FORT MONROE, VA.,
May 6, 1863-10 a. m.
Major General H. W. HALLECK,
I embarked 5,000 men yesterday and last night at Norfolk, and hope to have them at their destination to-morrow morning. We had a heavy blow last night, and it is yet too rough for some of our transports. I was at Suffolk yesterday. Over 200 prisoners had been brought in. They represented forty regiments, three batteries, two independent battalions, and one cavalry regiment. It is not at all probable that in these captures all the regiments before Suffolk were represented. The enemy's works, which are very extensive and heavy, indicate continued occupation. he was building stables. General Peck sends out a cavalry force to the Blackwater to-day.
JOHN A. DIX,
FORT MONROE, May 6, 1863.
I have no news from Washington. This is not encouraging, as the wires were in operation last night. The enemy have doubtless left the Blackwater. Trains 3 miles long reached Petersburg last night.
JOHN A. DIX,
Washington, May 6, 1863-3.30 p. m.
Major-General DIX, Fort Monroe, Va.:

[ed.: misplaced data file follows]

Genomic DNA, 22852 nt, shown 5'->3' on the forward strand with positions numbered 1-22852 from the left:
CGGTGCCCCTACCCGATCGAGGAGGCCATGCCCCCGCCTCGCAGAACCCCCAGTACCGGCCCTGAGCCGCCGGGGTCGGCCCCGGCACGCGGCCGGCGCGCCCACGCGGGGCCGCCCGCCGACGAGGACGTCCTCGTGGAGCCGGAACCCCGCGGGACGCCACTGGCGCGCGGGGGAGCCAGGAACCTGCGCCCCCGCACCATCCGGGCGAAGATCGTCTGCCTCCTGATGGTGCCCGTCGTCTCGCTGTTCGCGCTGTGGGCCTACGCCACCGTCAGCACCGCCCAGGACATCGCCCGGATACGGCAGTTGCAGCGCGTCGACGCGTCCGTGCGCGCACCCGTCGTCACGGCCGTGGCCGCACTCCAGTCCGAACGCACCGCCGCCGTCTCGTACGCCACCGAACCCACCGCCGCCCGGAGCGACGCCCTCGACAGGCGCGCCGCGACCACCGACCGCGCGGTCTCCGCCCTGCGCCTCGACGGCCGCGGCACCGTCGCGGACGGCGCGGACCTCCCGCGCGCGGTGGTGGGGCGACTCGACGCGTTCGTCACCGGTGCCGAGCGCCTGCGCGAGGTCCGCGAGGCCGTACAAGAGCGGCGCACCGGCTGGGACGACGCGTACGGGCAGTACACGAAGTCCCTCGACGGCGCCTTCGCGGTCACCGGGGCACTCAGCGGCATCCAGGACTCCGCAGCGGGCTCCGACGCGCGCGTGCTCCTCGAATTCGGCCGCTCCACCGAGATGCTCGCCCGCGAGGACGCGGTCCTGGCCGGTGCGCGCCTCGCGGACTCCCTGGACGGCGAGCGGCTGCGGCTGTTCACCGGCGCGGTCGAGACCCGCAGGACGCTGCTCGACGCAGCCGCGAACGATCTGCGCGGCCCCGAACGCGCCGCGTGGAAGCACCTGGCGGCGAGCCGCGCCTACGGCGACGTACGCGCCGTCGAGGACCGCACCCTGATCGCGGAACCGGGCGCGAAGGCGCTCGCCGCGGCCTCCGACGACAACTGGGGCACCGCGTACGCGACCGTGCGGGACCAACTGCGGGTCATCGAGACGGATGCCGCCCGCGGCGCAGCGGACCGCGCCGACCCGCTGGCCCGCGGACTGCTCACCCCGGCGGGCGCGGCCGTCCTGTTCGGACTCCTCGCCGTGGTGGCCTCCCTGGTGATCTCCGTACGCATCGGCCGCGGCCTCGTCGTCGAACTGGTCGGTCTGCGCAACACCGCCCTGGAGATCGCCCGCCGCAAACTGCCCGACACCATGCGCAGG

The operation agreed upon between us will not be made till further orders. Everything will remain as it is till you hear further from Washington.
H. W. HALLECK,
YORKTOWN, May 6, .
Colonel Davis, of the Twelfth Illinois Cavalry, with the advance of his regiment, has arrived at Gloucester Point, having accomplished fully the orders of General Stoneman. I have sent a cavalry scout up the Richmond road to get information of any of our cavalry which may be coming down. General Stoneman seems not to have been aware that the enemy have all along had troops on this Peninsular, and Colonel Davis encountered a regiment of infantry and three pieces at Tunstall Station. There is still a battery of eight pieces, by all accounts, at or near New Kent Court-House. Colonel Davis is very anxious to have a gunboat go up to the Mattapony to look for a detachment of his regiment under Major Bronson.
E. D. KEYES,